This story begins with a tweet, a fairly innocuous little fellow as tweets go, based upon a fairly commonly upheld principle that if a writer wishes to write in a particular form or genre, that writer ought to read in that form or genre.
Here is the tweet:
Writers who would blog about something other than writing should read blogs that are about something other than writing.
A fellow writer disagreed vehemently, as writing blogs or non-blog related reading can inspire a blog on a non-writing related topic. This is a point, a valid point, and I am the first to admit that all writers have a different process, a different way of dealing with their muses, different keys to their own personal productivity, etc.
But there is also something to be said for why I wrote that tweet, something that many writers freely admit to struggling with. They get on the internet and start a general interest blog, yet still find themselves drifting into writing. Why? Their online friends are writers. They confab about writing and are inspired to write posts on the topic. Its their primary occupation. It is easy.
I wrote this tweet from the background of a great deal of fiction-writing, short and long, successful and unsuccessful; a great deal of nonfiction writing, short and long, successful and unsucessful; and multiple blogs, some successful and some unsuccessful. By now, I have come to understand what does and does not work for me as a writer, and the most stunning revelations came from digging in deeply to nonfiction forms, including blogs. (You have heard these before.)
- If you want to write anything successfully, read it.
- If you want to write anything productively, love it.
- Writing begets more writing.
A Digression: On Short Stories
I came up a voracious little reader; I grew up sharing the house with a private library. I read novels, poetry, children's stories, and traditional stories at a hectic pace, and for years, I have been able to write novel-length fiction, flash fiction, and poetry with moderate effectiveness. Short stories eluded me. Over and over and over again. The library contained novels and nonfiction books, with only a small handful of short story collections to leaven out the lengthier works. The tipping point happened when the library was unable to acquire enough fiction to feed my appetite. I turned to the internet, which was rife with short fiction.
After months of reading and inhaling the form, I was finally able to write short stories. I did not even notice at first when it happened. I wrote almost a dozen successfully over the course of several months and then sat back and realized what had changed and what it was rooted in. I now primarily read short stories and serialized fiction, instead of the novels that had previously dominated my reading habits. I had internalized the form at last.
A Return: On Blogs
I have stumbled in all the traditional holes: I wrote blogs no more interesting than a journal of my daily habits, blogs that held interest for only writers, blogs that merely regurgitated my word counts and inventory, and finally, my evolving personal journal, currently on Livejournal, that covers my own life, fandom, and about a hundred other things. Then there is this blog. It is successfully becoming what I want it to be, which is a blog aimed at creators, as that is exactly what I am.
First off, let me be clear. A blog post is not a form. It is merely a medium. You can post a chapter, an article, an essay, a short story, a poem, a picture, anything at all really and call it a blog post. I refuse to get into splitting hairs on what might inspire a post, as the definition is fluid and elusive.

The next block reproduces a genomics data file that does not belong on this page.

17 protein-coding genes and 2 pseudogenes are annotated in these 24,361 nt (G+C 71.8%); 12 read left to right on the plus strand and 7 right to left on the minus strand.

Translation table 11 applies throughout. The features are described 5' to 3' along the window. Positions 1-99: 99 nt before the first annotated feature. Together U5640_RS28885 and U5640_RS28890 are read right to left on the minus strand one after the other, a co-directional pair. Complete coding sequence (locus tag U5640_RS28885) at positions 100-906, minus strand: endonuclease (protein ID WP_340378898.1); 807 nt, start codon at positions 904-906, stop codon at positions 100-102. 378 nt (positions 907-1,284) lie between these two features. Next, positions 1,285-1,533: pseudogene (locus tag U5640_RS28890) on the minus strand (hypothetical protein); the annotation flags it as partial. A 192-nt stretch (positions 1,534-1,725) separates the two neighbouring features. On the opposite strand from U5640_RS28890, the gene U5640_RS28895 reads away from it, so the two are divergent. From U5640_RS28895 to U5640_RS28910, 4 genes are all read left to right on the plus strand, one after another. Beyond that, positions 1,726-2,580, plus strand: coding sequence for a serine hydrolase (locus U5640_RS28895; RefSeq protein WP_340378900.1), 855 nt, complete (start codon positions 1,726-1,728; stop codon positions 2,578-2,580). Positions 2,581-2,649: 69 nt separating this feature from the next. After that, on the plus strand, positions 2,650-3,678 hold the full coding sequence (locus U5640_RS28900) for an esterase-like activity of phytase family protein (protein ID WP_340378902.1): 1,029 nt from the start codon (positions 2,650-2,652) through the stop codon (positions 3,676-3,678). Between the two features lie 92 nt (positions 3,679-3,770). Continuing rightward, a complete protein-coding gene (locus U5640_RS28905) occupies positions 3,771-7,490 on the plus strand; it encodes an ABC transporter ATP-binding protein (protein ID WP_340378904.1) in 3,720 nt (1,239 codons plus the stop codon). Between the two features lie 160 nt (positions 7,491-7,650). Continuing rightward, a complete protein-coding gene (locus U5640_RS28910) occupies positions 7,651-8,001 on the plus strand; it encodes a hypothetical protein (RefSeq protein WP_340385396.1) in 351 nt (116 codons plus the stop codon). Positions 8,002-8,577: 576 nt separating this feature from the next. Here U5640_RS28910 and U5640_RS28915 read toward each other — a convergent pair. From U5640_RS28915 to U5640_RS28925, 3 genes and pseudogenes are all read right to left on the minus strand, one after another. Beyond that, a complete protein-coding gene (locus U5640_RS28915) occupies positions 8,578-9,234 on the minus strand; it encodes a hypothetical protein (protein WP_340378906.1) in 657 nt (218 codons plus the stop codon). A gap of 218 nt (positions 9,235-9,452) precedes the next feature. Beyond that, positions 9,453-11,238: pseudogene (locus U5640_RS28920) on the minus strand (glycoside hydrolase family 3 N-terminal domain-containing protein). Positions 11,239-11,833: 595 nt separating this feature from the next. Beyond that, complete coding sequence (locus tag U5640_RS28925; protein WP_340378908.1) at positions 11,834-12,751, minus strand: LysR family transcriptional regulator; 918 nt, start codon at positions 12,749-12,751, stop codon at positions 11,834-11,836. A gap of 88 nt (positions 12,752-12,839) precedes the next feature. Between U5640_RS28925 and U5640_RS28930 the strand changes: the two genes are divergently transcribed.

A blog is a form.
Think of your favorite blogs. A blog has a personality, its own flavor and themes. When you think of a blog, it is just like thinking of a book. A blog without any personality or cohesiveness generally has very few followers and has not yet found its own identity. It is still just a collection of posts waiting to become.
What a Blog Is
I was not able to turn my website into something I liked and reinvent my blog into its current and almost final form until I knew what a blog was.
I never wanted to write a blog about writing. I love to self-analyze, but I actually do not enjoy writing about writing very much. Worldbuilding, certainly. Story forms, definitely. Fiction and poetry meta posts, enthusiastically. But otherwise, I am not a traditional writer: I generally dislike discussing writing process and generally dislike writing reviews. I hit another tipping point: I stopped reading writing blogs.
For years, I subscribed to Writer's Digest and The Writer until there came a day when they failed to say anything new. My policy was simple: if I went two issues without learning anything new, I quit the subscription. Writing blogs are much similar. You do learn new things, and there are articles worth reading, but there comes a point when you need to stop studying your craft and start practicing it.
My internet reading became creativity blogs, business and legal articles that addressed my industries, entrepreneural blogs, fiction blogs, poetry blogs, my friends' journals, and selected articles about writing. In expanding my reading horizons, I expanded my writing horizons. I finally grasped what a blog was: an ongoing departmentalized or serialized periodical of a flavor, idea, topic, or theme. My favorite blogs are flavor blogs. Writing blogs are topic. I wanted a flavor blog, but by force of my own inspiration am creating a theme blog.
Many have advised over the years: read widely in your chosen genre, style, or form. If you want to write short stories, read short stories. If you want to write poetry, read poetry. If you want to write articles, read articles. If you want to write essays, read essays. And please consider the possibility that if you want to write a blog, read a blog, especially one similar to what you want to create.